Clinton’s remarks came after her four-day absence due to pneumonia. Before the Washington event, she first returned to the campaign trail with a rally in Greensboro, North Carolina. Taking stage to James Brown’s I Feel Good, the former secretary of state said she took sick days to “reflect”.

 

Clinton told the crowd: “Being on the trail does not encourage reflection. It’s important to sit with your thoughts every now and again and this helped me to reflect on what this campaign is all about.”

 

Clinton, who has been reluctant to take questions from reporters on the campaign trail, later held a brief press conference after her speech where she dodged repeated questions about when she told running mate Tim Kaine about her diagnosis.

 

The subject of health was relevant for both candidates as an interview of Trump with television personality Dr Mehmet Oz aired on Thursday. There, Trump brandished a doctor’s letter and insisted that, although he could lose a few pounds, he was in peak health. In December, Trump’s doctor, Harold Bornstein previously published a letter that said Trump would be “the healthiest individual ever elected to the presidency”. The Republican nominee is a septuagenarian fond of fast food who doesn’t exercise.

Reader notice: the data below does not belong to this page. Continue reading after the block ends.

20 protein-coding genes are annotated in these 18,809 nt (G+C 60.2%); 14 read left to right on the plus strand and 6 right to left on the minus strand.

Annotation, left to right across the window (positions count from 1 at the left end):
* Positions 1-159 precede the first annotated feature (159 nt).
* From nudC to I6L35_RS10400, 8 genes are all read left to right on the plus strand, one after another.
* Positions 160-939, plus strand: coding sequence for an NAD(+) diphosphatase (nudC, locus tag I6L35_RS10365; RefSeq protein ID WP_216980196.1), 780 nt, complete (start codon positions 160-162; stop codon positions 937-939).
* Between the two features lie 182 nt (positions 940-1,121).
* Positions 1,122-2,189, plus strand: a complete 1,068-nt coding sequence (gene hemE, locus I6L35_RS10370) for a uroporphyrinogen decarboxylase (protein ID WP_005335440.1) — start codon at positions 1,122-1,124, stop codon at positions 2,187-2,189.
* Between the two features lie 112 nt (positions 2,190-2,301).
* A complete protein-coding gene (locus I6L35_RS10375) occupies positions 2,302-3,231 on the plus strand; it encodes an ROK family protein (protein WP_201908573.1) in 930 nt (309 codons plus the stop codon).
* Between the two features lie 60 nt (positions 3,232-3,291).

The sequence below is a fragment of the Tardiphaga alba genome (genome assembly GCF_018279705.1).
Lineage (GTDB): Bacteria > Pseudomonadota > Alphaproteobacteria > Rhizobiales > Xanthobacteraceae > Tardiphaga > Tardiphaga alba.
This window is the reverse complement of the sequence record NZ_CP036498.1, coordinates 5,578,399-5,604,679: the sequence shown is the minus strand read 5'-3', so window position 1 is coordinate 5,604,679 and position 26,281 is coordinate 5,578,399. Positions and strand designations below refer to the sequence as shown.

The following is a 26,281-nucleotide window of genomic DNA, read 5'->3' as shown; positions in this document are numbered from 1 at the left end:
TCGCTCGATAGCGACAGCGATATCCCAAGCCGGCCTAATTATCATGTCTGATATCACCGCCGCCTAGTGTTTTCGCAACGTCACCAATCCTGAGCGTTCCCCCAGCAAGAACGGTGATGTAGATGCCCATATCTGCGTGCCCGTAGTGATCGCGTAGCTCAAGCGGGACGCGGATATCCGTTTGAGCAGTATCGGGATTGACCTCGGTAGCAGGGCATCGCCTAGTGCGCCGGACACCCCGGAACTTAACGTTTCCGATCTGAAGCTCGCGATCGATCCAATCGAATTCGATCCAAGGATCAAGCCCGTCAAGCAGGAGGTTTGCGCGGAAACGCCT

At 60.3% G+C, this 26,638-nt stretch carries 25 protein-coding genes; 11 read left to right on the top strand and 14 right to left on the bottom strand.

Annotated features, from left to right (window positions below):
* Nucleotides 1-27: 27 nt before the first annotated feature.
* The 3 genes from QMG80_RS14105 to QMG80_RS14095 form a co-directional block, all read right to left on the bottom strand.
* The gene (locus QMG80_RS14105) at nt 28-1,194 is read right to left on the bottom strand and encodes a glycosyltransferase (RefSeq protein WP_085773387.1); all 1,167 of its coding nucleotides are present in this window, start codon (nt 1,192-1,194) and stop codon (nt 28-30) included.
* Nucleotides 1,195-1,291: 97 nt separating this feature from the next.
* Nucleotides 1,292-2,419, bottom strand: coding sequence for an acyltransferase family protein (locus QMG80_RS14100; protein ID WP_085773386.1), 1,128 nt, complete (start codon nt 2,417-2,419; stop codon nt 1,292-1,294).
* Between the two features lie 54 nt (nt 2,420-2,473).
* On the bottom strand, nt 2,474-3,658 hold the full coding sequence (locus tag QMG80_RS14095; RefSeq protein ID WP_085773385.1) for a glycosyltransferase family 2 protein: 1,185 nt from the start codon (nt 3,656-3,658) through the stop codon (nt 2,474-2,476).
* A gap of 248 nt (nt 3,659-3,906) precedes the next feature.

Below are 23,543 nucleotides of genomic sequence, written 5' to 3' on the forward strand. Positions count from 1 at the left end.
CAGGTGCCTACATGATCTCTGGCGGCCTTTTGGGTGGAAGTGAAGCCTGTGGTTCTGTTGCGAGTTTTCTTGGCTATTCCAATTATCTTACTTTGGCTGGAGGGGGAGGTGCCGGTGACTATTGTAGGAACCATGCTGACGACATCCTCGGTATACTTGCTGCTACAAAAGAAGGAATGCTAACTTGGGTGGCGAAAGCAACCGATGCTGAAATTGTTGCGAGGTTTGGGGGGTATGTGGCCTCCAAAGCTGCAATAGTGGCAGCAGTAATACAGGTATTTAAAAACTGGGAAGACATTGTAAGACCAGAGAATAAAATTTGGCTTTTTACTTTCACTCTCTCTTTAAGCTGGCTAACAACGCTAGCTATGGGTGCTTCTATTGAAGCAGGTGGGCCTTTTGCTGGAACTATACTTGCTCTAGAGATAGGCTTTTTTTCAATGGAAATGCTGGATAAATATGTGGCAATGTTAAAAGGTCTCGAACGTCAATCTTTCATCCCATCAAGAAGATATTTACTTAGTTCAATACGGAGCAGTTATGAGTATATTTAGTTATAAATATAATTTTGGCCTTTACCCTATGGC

The Republican nominee also continued his hostility towards reporters. Trump bragged at his New Hampshire speech that his travelling press pool wasn’t able to attend, which he called “really good news” and proclaimed to a cheering crowd “I love it”.

 

Earlier in the day, he called for the New York Times to fire their respected national political correspondent Jonathan Martin while also railing against CNN’s Anderson Cooper, a debate moderator, because Cooper was “very biased” and worked for “the Clinton News Network”.

 

Donald Jr joined in on the act when he told a Philadelphia radio station that the “the media has been [Hillary Clinton’s] number one surrogate in this”. The Trump son added “without the media, this wouldn’t even be a contest, but the media has built her up. They’ve let her slide on every indiscrepancy, on every lie, on every DNC game trying to get Bernie Sanders out of this thing. If Republicans were doing that, they’d be warming up the gas chamber right now”.

 

The Clinton campaign quickly bashed Donald Jr’s comments as “insensitive, divisive, and reckless”. In a statement, the campaign added “the bottom line is this – offensive references to the Holocaust are never acceptable, especially from a presidential campaign”.